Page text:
2. Refine your recruitment and discovery process

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Creating a more inclusive workplace culture should help you appeal to a more diverse range of talent. But how can you ensure the people you want to engage with are aware of opportunities at your company? It all comes down to your recruitment and discovery process. How you find jobseekers and how you make those final decisions to recruit them into the business. Perhaps the easiest way is to ask staff members to share job openings with candidates who will boost the diversity of your workforce.

When social media company Pinterest asked its employees to refer more women and members of underrepresented ethnic groups, the number of referred candidates from both groups rose by a quarter or more. IT leviathan Intel went a step further by offering employees who referred successful minority candidates a $4,000 bonus - twice as much as those who referred white males who were later taken on. 

Employee referrals are far from the only way to boost workplace diversity, though. Using an equal opportunities recruiter will help you tap into previously untouched markets, as will posting your vacancy in more unusual places, such as gyms, shopping centers, and libraries. The right recruiter can also help to dilute any unspoken bias that might be preventing candidates from being given a fair chance regardless of their race, gender, age, sexuality, or neurodiversity or disability profile. 

Other ways to tackle this include appointing a hiring panel (ideally a diverse one), and encouraging them to check each other’s biases throughout each stage of recruitment. A growing number of employers are also adopting so-called blind hiring, which involves removing telltale identifiers such as names and photos from applications to avoid unconscious bias and allow each individual to be judged on his or her merits alone. The same panel can also input on the job adverts themselves, ensuring inclusivity that throughout the recruitment process.

 

3. Create job ads that resonate with diverse jobseekers

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The way you write your advert will have a massive impact on who applies for it. Did you know, for example, that while most women will only apply for jobs when they meet 100% of the criteria outlined in the ad, men will go for it even if they only meet 60% of the requirements? So if you include a long wish list of qualifications, abilities and experience, you can expect to attract mainly male talent.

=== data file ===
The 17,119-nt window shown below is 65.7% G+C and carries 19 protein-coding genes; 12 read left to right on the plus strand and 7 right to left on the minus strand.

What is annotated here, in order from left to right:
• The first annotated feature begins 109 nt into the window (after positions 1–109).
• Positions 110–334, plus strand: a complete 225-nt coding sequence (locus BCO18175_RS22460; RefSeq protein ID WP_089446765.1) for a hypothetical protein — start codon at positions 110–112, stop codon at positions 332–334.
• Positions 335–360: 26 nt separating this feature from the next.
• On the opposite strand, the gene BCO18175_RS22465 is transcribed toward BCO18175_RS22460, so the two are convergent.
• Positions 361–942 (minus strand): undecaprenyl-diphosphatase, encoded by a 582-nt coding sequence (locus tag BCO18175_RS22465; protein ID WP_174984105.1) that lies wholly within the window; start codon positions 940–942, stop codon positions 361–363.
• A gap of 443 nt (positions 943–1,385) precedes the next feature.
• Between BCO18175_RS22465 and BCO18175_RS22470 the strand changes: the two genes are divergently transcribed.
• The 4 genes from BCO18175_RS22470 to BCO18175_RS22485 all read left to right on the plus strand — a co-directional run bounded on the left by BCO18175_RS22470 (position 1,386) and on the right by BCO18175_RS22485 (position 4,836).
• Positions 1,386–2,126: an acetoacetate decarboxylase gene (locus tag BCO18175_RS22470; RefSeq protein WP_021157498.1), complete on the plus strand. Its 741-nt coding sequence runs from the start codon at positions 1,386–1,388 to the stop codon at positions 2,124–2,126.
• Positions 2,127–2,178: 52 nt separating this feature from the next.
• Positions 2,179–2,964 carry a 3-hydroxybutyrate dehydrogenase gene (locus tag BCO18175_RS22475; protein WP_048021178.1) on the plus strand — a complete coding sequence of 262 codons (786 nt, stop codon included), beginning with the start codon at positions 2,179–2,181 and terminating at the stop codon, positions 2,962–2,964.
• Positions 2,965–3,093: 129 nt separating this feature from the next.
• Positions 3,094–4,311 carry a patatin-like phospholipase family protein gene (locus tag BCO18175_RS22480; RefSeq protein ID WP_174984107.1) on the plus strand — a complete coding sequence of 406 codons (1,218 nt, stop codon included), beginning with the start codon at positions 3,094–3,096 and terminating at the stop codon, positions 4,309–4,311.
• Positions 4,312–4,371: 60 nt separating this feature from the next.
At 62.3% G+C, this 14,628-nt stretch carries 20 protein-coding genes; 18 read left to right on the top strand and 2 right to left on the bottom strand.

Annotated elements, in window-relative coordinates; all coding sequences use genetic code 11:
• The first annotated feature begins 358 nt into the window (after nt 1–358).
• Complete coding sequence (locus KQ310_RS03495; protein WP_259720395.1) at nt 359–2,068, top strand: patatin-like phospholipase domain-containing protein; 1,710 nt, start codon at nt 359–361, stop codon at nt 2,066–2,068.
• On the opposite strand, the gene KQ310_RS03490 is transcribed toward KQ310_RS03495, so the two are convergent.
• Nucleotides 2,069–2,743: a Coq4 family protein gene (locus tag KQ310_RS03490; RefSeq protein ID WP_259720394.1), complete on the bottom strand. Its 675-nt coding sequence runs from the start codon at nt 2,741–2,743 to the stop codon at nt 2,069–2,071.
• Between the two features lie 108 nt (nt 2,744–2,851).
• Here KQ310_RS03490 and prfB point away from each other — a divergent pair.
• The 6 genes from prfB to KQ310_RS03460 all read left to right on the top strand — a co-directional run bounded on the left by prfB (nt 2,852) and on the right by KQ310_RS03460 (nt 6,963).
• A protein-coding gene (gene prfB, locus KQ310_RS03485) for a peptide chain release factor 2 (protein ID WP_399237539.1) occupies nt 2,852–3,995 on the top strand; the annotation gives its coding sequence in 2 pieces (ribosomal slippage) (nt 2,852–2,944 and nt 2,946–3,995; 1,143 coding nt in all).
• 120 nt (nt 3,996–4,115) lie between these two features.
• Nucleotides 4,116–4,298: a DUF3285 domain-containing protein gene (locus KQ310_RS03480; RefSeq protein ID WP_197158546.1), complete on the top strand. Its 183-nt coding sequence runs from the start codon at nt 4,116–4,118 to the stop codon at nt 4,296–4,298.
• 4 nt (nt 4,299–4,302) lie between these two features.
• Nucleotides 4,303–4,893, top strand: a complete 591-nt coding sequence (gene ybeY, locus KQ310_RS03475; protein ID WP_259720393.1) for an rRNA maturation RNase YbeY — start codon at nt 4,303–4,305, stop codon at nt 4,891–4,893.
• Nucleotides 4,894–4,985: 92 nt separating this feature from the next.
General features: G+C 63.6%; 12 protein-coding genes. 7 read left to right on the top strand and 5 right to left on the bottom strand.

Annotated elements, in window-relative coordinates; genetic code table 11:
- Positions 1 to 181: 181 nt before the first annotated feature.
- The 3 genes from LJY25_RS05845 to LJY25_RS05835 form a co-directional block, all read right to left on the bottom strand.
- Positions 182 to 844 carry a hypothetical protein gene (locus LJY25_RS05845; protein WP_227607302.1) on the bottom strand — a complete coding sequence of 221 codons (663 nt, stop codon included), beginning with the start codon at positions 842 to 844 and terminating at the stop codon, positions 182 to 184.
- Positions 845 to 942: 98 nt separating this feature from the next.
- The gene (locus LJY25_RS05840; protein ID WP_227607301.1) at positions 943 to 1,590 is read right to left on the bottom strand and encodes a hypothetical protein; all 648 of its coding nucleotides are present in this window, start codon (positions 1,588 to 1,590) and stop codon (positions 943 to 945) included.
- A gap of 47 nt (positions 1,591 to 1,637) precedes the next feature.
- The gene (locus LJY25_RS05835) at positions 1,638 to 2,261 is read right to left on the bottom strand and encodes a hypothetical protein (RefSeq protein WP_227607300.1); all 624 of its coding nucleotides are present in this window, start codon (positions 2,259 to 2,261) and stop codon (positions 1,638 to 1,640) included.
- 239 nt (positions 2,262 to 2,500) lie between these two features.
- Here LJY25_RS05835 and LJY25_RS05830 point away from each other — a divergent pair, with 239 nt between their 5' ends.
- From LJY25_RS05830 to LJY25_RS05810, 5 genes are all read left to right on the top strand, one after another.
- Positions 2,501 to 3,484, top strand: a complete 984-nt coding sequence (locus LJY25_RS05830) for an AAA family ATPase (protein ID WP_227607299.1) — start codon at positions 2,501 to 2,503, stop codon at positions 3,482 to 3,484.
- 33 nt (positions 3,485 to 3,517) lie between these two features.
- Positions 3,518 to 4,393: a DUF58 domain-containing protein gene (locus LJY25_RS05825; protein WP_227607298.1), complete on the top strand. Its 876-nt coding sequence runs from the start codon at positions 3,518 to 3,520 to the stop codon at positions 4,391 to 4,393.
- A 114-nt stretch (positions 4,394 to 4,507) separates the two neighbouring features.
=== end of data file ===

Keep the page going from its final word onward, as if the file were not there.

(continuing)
The language you use is also critical. While words that suggest a cooperative and caring work environment (think “supportive” or “friendly”) will attract more female and ethinc minority applicants, using male pronouns and male-coded terms such as “aggressive” and “driven” will seriously restrict the type of applications you receive.

Here are a few pointers to help you write a job advert that appeals to a more diverse talent pool:

  • State that you are an equal opportunities employer to show you’re keen to promote diversity and inclusion
  • Highlight if there is the chance to work remotely some or all of the time
  • Emphasize any flexibility you offer clearly to avoid deterring candidates with caring responsibilities, for example by adding (flexible working available) to a full-time job post 
  • Make sure the job title is gender neutral, for example terms such as analyst can appear male oriented, despite being used for both genders
  • Include a salary range so that female jobseekers have a transparent view of how much is on the table, minimizing concerns over a gender pay gap
  • Underscore benefits such as parental or religious leave that are likely to appeal to women and ethnic minorities
  • Explain any training and development opportunities available to all employees, so older employees know they won’t be sidelined due to their age

 

Take your first step towards a more inclusive workplace

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From increasing your profits to helping you attract top talent and build a more engaging brand, promoting diversity and inclusion will give your company the boost it needs to prosper both today and in years to come. We can help you become a truly inclusive employer by widening your talent pipeline and upgrading your recruitment process. Get in touch with one of our consultants for an informal chat.